Indiana school closures remain optional as other states order students home

Editor’s note: Indiana Gov. Eric Holcomb’s office on Monday (March 16) reported that 273 of the state’s public school districts have closed or plan to close while still providing instruction through e-learning. The other 16 districts are working with the Department of Education to “determine their next steps and needs,” the office said.

Officials in at least 22 states—including all of Indiana’s neighbors—have closed schools statewide, with Minnesota, South Carolina, New Hampshire and Vermont taking action Sunday to try to stem the spread of the novel coronavirus.

And, in Ohio, one of the first states to order students to go home, Gov. Mike DeWine says it’s possible that schools may be closed for the rest of the academic year.

In Indiana, the decision about closing schools and moving classes online remains a local one—and one that public schools in most central Indiana counties have already made. Many are using e-learning days to provide some instruction during that time.

But, so far, Gov. Eric Holcomb has declined to order all schools to close. Instead, he announced last week that districts can close for up to 20 days without having to make up lost classroom time.

His spokeswoman, Rachel Hoffmeyer, said Sunday the governor’s decision to provide the waiver “follows CDC guidance, and the decision was made in conjunction with the health department, [Indiana Department of Education], and input from school superintendents.”

“The goal is to provide flexibility as districts may have individual needs,” Hoffmeyer said. “The outbreak continues to evolve and Gov. Holcomb continues to evaluate the situation.”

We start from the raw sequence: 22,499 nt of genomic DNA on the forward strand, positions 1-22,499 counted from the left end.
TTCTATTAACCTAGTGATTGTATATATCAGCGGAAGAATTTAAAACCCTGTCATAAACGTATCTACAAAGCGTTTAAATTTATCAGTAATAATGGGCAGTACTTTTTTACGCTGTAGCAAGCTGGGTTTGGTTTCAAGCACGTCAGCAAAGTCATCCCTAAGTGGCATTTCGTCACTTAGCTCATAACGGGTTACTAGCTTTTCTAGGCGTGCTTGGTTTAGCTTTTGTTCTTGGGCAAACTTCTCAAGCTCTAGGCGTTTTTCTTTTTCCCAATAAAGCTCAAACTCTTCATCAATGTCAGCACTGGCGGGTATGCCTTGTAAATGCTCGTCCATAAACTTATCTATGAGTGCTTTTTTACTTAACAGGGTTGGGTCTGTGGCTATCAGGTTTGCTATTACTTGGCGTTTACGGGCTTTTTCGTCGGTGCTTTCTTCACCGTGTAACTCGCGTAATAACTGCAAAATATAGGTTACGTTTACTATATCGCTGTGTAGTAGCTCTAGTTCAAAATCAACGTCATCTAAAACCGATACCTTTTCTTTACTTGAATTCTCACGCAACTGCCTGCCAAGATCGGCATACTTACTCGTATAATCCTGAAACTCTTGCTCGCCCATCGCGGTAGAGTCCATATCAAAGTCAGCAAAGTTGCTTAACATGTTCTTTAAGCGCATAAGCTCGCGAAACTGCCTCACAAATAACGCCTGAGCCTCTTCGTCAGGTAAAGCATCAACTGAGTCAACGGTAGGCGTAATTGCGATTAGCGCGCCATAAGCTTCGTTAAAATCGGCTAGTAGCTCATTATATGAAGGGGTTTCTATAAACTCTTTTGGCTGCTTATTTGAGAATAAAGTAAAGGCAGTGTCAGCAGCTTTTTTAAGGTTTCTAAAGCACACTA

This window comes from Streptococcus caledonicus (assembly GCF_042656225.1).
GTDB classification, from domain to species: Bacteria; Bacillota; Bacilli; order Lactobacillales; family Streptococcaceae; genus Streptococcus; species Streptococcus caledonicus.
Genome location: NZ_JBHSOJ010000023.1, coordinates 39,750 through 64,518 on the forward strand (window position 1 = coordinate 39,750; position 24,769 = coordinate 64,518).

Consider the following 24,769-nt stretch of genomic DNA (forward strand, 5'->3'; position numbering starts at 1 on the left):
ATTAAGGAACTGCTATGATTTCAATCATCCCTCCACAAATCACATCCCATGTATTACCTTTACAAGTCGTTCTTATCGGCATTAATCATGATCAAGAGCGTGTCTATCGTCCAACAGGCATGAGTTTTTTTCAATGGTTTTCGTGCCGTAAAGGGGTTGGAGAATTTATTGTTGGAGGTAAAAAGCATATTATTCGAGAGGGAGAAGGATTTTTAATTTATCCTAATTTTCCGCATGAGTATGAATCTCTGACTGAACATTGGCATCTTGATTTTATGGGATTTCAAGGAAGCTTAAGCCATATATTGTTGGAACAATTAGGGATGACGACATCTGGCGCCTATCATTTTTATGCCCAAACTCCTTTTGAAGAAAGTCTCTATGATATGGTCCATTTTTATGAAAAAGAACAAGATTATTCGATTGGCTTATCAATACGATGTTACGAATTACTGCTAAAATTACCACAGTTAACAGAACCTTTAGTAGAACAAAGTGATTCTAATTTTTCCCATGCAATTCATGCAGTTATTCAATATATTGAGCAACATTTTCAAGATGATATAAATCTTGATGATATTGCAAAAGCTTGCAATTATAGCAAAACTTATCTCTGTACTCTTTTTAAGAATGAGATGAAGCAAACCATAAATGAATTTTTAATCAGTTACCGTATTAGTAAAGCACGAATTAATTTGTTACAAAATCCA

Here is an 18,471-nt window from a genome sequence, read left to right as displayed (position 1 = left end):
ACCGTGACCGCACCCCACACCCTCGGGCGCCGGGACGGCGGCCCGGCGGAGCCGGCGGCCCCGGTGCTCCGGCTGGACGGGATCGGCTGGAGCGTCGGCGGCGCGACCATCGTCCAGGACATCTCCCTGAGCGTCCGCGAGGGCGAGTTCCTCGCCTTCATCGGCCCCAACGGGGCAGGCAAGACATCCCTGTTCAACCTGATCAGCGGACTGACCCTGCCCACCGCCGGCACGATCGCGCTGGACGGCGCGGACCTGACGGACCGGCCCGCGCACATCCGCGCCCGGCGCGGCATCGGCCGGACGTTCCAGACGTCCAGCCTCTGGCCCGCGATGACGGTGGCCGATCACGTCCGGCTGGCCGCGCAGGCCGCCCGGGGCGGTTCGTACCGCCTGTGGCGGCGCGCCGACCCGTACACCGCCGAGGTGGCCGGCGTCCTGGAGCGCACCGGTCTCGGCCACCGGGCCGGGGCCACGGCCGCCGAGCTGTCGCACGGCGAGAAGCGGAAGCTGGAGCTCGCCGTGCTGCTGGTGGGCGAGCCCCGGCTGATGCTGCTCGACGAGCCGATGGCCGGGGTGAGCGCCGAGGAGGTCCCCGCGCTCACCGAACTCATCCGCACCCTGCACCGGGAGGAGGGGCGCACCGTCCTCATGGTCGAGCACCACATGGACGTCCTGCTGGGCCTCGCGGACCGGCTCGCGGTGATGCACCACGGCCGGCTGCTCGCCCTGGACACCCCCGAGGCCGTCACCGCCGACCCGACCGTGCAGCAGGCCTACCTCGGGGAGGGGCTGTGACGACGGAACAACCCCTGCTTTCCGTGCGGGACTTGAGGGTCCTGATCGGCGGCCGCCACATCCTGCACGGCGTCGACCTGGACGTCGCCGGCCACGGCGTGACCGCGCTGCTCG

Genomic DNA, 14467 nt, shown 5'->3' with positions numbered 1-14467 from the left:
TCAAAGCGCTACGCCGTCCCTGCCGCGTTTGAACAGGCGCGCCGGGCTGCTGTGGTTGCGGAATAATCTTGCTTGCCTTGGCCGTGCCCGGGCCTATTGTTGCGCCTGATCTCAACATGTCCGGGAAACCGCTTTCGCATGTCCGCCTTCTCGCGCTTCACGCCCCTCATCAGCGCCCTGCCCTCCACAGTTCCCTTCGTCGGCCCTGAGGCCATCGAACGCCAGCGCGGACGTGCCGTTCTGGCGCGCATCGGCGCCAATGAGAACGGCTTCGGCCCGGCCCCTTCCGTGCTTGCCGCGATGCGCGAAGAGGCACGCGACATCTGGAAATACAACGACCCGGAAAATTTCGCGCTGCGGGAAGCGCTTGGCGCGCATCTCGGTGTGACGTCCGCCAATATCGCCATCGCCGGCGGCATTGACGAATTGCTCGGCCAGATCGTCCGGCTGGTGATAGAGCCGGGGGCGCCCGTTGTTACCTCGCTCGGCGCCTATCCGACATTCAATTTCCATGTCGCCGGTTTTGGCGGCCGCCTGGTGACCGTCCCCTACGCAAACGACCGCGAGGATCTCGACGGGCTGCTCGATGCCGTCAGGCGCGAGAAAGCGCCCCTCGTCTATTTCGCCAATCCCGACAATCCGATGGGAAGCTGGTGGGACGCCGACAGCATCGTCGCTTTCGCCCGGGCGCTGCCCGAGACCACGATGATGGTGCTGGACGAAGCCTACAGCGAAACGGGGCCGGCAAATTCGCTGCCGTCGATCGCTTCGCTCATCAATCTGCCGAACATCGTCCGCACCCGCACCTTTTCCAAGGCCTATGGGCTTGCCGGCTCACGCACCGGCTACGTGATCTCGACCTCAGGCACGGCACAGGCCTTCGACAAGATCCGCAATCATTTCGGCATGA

State Superintendent of Public Instruction Jennifer McCormick reported Sunday on Twitter that 218 traditional public school districts have announced they are closing and/or moving to e-learning.

That leaves roughly 70 districts that are remaining open.

“From the start, our guidance to schools has been to work with their local and state health departments on decisions to close that affect their local community,” McCormick’s spokesman, Adam Baker, said Sunday. “Any statewide decision mandating all schools close would come from the governor.”

Officials at the Indiana State Teachers Association—the state’s largest teachers union—supported Holcomb’s decision last week to give schools flexibility.

But, on Sunday, ISTA President Keith Gambill said the governor might need to take additional action.

“If school districts aren’t taking the initiative to close for a period of time, then he may have no choice,” Gambill said in a statement to IBJ. “At the end of the day, the safety and well-being of kids, educators and their families is of the utmost importance.”

Other states also are offering flexibility rather than ordering statewide closures.

Idaho Gov. Brad Little said Sunday that he would not order schools to close statewide. Instead, he told school leaders that the decision on whether to close to slow the spread of coronavirus should be made locally.

Little made the decision one day after state public health officials announced that the number of Idaho residents known to be infected with the virus had jumped to five, and a few hours after the state teacher’s union urged the governor to close schools for at least three weeks.

During a conference call with school leaders, Little said he knew it was a tough decision but one best made locally with the help of public health officials.

Idaho Department of Health and Welfare Director Dave Jeppesen, who also was on the call, said he would prefer that schools stay open, in part so health care workers with small children can continue to work as usual without disruption.

If Ohio’s DeWine is right, states will have time to reconsider their decisions.

The governor, speaking on CNN’s “State of the Nation” on Sunday morning, cited projections that the virus might not peak until the latter part of April or May and said “it would not surprise me at all if schools did not open again this year.”

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